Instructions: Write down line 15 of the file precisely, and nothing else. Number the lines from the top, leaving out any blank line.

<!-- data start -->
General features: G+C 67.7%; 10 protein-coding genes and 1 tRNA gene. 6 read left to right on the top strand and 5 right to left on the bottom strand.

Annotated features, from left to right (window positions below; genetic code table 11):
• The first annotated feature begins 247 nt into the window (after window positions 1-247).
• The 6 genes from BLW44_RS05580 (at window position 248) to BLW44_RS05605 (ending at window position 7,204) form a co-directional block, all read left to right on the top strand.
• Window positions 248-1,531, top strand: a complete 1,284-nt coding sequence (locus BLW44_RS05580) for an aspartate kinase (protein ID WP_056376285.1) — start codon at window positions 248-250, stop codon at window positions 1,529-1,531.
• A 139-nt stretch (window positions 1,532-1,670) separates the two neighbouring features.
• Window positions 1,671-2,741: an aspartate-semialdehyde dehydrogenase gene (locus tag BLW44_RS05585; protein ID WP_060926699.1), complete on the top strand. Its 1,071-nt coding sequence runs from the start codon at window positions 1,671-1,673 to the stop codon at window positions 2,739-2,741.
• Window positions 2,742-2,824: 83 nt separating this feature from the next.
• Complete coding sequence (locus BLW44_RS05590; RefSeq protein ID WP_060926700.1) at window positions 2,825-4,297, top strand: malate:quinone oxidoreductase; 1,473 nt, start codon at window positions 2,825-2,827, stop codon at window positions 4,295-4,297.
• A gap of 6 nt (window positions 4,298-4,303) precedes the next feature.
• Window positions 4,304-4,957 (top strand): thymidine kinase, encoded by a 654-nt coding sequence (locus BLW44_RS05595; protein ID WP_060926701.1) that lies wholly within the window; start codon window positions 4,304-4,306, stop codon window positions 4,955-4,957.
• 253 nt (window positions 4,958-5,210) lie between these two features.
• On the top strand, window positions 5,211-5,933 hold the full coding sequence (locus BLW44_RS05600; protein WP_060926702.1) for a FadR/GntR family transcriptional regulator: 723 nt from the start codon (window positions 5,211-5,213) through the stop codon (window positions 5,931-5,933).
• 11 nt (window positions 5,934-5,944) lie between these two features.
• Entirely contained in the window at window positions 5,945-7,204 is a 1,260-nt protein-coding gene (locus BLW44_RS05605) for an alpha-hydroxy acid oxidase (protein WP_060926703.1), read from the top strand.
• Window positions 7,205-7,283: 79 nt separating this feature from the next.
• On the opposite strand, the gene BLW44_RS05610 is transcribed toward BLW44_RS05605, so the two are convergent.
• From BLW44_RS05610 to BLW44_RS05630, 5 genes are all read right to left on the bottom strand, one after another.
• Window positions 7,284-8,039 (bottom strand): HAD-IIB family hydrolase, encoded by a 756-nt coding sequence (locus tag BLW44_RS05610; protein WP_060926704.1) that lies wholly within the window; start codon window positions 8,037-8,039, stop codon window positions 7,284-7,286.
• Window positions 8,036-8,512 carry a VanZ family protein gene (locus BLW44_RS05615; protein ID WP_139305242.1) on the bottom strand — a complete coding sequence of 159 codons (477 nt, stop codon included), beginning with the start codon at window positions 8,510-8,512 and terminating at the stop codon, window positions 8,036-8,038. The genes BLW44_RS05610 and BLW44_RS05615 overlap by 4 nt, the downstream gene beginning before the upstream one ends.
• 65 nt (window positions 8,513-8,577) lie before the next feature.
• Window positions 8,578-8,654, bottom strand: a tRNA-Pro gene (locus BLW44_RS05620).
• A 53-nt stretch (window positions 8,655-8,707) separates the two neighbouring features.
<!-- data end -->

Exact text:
• Entirely contained in the window at window positions 5,945-7,204 is a 1,260-nt protein-coding gene (locus BLW44_RS05605) for an alpha-hydroxy acid oxidase (protein WP_060926703.1), read from the top strand.